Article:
The Occupy movement and the protests that inspired it have focused new attention on the work of Mahatma Gandhi, who set out principles of nonviolent resistance during the struggle for Indian Independence, principles that found their echo in Tahrir Square, Puerta del Sol and Zuccotti Park some half a century later.
If there has been widespread recognition of Gandhi's role in developing the tactics underpinning the revolutionary upsurges of the past year, few have stopped to examine what Gandhi actually said about the relationship between nonviolence, resistance and courage.
Step forward Norman Finkelstein, who, drawing on extensive readings of Gandhi's copious oeuvre and intensive reflection on the way that progress might be made in the seemingly intractable impasse of the Middle East, here sets out in clear and concise language the basic principles of Gandhi's approach.
There is much that will surprise in these pages: Gandhi was not a pacifist; he believed in the right of those being attacked to strike back and regarded inaction as a result of cowardice to be a greater sin than even the most ill-considered aggression. Gandhi's calls for the sacrifice of lives in order to shame the oppressor into concessions can easily seem chilling and ruthless.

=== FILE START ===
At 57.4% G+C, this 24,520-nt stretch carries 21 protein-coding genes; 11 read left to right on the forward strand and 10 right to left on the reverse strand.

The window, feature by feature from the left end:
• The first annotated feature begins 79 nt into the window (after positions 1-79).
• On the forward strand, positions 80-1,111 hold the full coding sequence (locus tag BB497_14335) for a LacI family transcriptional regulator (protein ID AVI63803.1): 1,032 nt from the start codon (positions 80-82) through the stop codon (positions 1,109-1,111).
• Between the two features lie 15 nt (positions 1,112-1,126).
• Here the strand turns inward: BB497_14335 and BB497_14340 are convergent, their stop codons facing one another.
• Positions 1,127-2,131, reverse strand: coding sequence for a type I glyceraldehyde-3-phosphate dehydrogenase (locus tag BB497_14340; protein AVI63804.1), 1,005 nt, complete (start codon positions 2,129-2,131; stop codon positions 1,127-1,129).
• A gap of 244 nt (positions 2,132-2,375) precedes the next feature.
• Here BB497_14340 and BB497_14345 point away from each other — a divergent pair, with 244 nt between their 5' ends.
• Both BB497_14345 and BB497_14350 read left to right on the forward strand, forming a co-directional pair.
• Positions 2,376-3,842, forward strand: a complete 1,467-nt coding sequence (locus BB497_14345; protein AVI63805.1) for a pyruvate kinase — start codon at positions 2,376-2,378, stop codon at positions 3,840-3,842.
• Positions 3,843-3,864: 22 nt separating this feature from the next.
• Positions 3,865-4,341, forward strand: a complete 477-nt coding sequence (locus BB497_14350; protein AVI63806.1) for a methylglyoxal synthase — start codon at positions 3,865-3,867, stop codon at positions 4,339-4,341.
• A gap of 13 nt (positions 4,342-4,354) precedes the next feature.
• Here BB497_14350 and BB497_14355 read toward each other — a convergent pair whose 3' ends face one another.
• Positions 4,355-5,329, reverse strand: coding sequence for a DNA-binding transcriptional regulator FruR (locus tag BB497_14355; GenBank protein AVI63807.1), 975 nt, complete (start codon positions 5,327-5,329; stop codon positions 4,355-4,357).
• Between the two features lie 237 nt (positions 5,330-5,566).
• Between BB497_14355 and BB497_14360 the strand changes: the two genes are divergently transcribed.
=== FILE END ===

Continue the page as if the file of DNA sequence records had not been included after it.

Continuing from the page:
But Gandhi's insistence that, in the end, peaceful resistance will always be less costly in human lives than armed opposition, and his understanding that the role of a protest movement is not primarily to persuade people of something new, but rather to get them to act on behalf of what they already accept as right - these principles have profound resonance in both the Israel-Palestine conflict and the wider movement for justice and democracy that began to sweep the world in 2011.